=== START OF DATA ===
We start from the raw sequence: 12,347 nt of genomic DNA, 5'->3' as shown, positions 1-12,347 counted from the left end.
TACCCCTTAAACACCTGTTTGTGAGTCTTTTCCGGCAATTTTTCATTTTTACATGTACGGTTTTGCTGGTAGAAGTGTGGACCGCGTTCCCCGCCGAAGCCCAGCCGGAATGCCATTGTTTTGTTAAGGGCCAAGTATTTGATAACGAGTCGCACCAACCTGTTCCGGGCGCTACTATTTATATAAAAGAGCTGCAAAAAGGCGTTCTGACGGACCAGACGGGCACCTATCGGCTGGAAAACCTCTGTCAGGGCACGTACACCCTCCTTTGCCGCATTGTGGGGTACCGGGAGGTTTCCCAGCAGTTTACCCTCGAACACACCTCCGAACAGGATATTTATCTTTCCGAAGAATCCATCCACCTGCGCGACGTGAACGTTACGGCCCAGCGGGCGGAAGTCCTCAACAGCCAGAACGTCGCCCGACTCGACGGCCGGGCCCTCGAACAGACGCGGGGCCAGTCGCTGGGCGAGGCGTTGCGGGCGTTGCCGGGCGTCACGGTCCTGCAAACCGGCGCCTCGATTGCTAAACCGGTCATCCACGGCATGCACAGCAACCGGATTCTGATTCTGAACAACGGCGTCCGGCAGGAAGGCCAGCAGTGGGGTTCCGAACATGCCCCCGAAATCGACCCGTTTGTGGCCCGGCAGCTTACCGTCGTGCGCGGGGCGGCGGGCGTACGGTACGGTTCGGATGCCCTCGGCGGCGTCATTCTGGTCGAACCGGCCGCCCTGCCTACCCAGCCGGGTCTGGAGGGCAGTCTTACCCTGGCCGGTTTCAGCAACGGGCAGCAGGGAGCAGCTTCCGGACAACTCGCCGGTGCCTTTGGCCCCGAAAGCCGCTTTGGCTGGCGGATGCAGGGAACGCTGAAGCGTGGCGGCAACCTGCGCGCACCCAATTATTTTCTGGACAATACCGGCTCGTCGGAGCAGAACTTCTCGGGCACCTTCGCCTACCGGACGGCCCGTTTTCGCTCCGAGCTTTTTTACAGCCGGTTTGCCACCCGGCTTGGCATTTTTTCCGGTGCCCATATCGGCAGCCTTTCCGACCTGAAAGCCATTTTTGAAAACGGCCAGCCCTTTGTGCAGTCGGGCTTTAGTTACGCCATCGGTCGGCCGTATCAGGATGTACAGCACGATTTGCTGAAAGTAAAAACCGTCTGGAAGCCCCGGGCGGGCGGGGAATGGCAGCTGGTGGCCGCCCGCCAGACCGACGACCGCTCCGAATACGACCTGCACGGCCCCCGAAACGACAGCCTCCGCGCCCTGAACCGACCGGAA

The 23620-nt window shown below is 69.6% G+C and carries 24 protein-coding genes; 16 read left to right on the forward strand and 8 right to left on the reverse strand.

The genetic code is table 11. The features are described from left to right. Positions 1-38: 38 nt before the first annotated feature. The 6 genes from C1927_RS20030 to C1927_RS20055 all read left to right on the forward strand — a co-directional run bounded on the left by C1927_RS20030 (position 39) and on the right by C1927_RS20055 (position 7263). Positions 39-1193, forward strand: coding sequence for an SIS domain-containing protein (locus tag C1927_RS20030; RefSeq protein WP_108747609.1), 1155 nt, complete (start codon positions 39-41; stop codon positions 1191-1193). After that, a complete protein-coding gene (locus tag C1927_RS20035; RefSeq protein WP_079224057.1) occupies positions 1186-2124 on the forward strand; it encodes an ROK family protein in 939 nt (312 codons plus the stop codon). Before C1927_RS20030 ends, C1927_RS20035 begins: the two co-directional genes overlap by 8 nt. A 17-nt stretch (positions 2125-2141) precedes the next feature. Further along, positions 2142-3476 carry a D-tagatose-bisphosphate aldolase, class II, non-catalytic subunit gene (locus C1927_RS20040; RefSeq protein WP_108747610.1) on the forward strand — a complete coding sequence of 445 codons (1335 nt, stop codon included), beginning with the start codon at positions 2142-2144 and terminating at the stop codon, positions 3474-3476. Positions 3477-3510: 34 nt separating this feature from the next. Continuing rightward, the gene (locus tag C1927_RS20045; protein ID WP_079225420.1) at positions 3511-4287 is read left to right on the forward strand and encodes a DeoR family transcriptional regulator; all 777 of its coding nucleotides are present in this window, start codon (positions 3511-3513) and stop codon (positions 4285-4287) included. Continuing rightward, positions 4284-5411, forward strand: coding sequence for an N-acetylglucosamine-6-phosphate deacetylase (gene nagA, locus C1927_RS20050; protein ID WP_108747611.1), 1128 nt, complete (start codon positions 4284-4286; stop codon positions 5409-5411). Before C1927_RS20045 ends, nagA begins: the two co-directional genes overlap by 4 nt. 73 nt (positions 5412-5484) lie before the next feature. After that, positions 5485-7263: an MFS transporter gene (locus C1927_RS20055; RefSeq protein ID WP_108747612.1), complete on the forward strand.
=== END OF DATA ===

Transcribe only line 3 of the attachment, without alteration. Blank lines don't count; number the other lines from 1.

The 23620-nt window shown below is 69.6% G+C and carries 24 protein-coding genes; 16 read left to right on the forward strand and 8 right to left on the reverse strand.